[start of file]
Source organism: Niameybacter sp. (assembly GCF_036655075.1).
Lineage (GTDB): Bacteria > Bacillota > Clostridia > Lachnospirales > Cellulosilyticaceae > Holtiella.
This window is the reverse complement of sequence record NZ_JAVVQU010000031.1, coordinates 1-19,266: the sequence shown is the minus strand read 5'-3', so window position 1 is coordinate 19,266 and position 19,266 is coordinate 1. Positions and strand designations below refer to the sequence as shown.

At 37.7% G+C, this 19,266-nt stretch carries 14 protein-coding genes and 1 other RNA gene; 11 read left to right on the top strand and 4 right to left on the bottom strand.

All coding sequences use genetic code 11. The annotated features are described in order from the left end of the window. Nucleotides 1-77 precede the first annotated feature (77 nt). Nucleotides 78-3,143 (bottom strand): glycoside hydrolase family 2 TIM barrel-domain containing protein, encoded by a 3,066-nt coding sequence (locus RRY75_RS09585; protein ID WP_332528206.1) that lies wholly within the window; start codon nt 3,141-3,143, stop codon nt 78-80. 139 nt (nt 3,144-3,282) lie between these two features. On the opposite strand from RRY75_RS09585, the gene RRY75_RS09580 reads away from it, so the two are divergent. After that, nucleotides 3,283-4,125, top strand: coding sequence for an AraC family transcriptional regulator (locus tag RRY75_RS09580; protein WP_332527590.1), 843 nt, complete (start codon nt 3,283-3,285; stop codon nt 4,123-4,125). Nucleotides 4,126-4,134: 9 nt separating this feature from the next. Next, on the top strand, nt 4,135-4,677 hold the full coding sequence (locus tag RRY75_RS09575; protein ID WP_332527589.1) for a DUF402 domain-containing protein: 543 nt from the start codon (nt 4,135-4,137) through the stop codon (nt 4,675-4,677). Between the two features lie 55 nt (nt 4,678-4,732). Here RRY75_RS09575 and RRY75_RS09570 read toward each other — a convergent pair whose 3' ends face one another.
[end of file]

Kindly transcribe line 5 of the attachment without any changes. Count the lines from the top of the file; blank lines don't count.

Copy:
All coding sequences use genetic code 11. The annotated features are described in order from the left end of the window. Nucleotides 1-77 precede the first annotated feature (77 nt). Nucleotides 78-3,143 (bottom strand): glycoside hydrolase family 2 TIM barrel-domain containing protein, encoded by a 3,066-nt coding sequence (locus RRY75_RS09585; protein ID WP_332528206.1) that lies wholly within the window; start codon nt 3,141-3,143, stop codon nt 78-80. 139 nt (nt 3,144-3,282) lie between these two features. On the opposite strand from RRY75_RS09585, the gene RRY75_RS09580 reads away from it, so the two are divergent. After that, nucleotides 3,283-4,125, top strand: coding sequence for an AraC family transcriptional regulator (locus tag RRY75_RS09580; protein WP_332527590.1), 843 nt, complete (start codon nt 3,283-3,285; stop codon nt 4,123-4,125). Nucleotides 4,126-4,134: 9 nt separating this feature from the next. Next, on the top strand, nt 4,135-4,677 hold the full coding sequence (locus tag RRY75_RS09575; protein ID WP_332527589.1) for a DUF402 domain-containing protein: 543 nt from the start codon (nt 4,135-4,137) through the stop codon (nt 4,675-4,677). Between the two features lie 55 nt (nt 4,678-4,732). Here RRY75_RS09575 and RRY75_RS09570 read toward each other — a convergent pair whose 3' ends face one another.